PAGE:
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One word for buying one on my 21 Crosstrek Sport……… CVT. WE HAVE A 16 Forester that we bought the extra warranty for, for the same reason. For the peace of mind, money well spent…..
 
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One word for buying one on my 21 Crosstrek Sport……… CVT. WE HAVE A 16 Forester that we bought the extra warranty for, for the same reason. For the peace of mind, money well spent…..
Two other big advantages, you have increased the usable life of the car as well as the value of the vehicle. That is, you can afford to keep it longer because you have taken the risk up front and do not need to fear major repairs, including the CVT. This saves you from trading more frequently and eating more in depreciation every time you trade for new. Also, you have two more options not mentioned above that are extremely valuable. First, if you decide to trade or want another car, with Subaru Gold, you can get a prorated refund of the remaining portion of the covered period. I have done this and it works great. Second, if you want to sell the car yourself, you can transfer the warranty for a small fee. Used car buyers are much more likely to purchase a vehicle with a transferable Subaru Gold warranty, you have definitely improved the value, and will have an easier time getting top dollar when you have a Subaru Gold warranty to transfer. You can always get at least 20-25% off in my experience and also, I always negotiate for a zero deductible because you do not want to get into the position of multiple things being fixed and getting wacked possibly for $100 for each item that they repair under the warranty. Factoring in the CVT risks as well as the Eyesight and very expensive proprietary safety features that are going to require original Subaru parts-- taking repairs even further outside the ability of the home mechanic, makes great sense for many more buyers than ever before. The old time thinking that rigidly opposes the purchase of such protection, especially with today's incredibly complex cars, is clearly undergoing reconsideration, if not obsolete thinking, as illustrated even by this thread which reveals a great deal of sympathy towards considering such protection, as not only very sensible but essential for many folks who have carefully assessed and determined that everything considered, a very strong case can be made for the purchase of Subaru Gold protection. And if you are not convinced, you can simply not buy, roll the dice, swing on the risks and go the self-insurance route.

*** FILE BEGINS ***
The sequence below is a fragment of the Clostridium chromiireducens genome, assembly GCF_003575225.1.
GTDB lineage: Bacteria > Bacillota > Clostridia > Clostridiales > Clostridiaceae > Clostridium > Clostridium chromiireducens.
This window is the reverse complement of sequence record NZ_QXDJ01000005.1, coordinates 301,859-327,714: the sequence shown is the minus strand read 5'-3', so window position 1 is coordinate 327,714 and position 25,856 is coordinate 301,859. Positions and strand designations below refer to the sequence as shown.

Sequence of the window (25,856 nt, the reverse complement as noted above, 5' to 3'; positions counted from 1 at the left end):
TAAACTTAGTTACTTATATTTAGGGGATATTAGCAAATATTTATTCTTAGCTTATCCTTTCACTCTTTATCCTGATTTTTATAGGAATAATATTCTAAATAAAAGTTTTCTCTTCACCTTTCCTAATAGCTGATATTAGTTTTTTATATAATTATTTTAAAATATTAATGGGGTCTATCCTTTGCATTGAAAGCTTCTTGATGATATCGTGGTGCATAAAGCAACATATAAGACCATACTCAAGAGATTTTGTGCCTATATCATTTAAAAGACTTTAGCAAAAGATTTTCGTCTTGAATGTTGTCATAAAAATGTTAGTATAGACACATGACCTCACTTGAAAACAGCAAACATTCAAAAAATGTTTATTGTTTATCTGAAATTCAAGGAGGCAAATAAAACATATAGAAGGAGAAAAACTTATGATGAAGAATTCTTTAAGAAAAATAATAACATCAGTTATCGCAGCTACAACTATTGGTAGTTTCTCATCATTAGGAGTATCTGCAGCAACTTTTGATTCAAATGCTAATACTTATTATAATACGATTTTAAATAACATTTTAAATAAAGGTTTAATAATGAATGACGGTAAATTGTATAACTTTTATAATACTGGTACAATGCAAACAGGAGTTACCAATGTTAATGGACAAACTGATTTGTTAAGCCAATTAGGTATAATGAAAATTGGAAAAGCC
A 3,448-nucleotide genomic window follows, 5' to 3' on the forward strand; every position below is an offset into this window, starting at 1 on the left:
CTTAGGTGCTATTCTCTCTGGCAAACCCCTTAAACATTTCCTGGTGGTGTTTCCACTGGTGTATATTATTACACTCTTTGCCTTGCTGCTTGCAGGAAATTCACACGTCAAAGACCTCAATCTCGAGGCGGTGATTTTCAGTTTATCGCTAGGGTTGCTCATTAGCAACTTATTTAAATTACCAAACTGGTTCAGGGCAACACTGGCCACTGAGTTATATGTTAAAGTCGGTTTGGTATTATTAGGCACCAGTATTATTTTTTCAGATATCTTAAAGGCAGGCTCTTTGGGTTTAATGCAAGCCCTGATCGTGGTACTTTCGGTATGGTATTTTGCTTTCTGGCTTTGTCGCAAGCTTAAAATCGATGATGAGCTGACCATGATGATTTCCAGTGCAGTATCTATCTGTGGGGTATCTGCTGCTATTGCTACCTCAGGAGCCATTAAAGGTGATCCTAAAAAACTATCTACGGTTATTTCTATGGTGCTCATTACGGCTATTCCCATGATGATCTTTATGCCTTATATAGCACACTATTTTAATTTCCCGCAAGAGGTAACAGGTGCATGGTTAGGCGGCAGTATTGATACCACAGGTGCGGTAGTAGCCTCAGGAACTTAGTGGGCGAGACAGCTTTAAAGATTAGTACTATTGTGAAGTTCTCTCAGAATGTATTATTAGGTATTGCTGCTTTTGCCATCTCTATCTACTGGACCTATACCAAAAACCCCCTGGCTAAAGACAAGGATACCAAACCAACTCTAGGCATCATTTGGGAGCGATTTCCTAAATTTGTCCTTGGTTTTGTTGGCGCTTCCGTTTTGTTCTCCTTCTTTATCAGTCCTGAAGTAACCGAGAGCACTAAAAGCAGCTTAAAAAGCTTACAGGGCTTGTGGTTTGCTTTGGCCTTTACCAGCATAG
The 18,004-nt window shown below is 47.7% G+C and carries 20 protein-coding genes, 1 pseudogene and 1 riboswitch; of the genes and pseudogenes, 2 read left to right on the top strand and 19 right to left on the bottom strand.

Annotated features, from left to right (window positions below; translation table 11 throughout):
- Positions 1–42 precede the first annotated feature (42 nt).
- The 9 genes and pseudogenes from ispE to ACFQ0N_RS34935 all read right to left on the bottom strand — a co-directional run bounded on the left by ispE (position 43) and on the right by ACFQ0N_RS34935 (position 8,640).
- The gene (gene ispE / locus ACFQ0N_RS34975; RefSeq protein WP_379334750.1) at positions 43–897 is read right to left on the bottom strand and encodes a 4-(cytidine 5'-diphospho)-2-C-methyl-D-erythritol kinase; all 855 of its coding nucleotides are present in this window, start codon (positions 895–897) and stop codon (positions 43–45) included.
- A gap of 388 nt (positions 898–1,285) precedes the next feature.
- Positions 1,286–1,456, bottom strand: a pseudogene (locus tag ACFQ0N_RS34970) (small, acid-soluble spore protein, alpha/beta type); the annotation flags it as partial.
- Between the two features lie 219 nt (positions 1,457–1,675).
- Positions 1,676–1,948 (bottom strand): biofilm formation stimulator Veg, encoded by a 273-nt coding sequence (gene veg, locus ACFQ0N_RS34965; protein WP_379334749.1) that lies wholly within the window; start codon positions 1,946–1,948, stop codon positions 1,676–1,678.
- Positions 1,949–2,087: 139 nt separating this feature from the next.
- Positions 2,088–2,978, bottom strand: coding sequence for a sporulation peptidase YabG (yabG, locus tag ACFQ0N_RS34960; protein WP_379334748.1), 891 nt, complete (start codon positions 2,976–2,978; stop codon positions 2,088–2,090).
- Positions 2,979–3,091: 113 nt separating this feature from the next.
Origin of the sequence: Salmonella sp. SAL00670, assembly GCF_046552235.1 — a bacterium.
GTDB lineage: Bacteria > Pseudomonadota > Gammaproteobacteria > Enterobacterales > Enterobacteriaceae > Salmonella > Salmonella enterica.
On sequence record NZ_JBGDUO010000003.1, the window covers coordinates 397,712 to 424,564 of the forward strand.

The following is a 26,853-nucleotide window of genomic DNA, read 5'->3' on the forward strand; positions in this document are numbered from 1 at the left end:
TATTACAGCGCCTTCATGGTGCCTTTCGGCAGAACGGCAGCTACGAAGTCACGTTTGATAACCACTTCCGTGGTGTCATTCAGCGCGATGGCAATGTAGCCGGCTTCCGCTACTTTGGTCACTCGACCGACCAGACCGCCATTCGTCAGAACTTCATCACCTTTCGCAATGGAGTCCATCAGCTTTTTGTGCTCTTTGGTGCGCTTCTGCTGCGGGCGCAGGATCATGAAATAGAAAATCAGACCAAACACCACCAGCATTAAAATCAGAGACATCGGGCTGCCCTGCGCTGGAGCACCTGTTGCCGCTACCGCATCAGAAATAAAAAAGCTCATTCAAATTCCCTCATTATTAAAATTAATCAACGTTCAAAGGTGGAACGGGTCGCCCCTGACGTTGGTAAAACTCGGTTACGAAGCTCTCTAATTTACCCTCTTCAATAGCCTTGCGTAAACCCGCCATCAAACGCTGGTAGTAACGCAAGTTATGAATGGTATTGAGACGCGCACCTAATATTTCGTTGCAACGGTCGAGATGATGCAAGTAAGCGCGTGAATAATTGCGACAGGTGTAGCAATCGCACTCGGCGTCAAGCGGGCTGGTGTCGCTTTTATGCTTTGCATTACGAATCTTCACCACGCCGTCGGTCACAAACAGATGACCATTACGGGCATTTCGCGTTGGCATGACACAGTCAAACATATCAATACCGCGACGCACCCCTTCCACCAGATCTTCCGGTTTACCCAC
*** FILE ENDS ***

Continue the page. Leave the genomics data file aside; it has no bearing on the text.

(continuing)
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There are so many electronics in cars these days that my private mechanic can't work on that I've started to re-think my anti-extended warranty position. That said, I did not buy the extended for my 2019 Crosstrek nor for my 2019 Legacy and not worrying too much. Then I needed a new starter after 30K and was shocked when I was told that's not considered power train. These are my first Subaru's and starters should not fail at 30K.
 

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It's basically an insurance policy. Most of us "lose" money on insurance (how insurance companies stay in business). You get to choose whether you want fully comprehensive auto insurance, uninsured motorist coverage, etc. With the warranty, you get to chose if you want coverage after the manufacturer's warranty. No need to buy it when the car is new, and later you can haggle a bit with local dealers for a discount.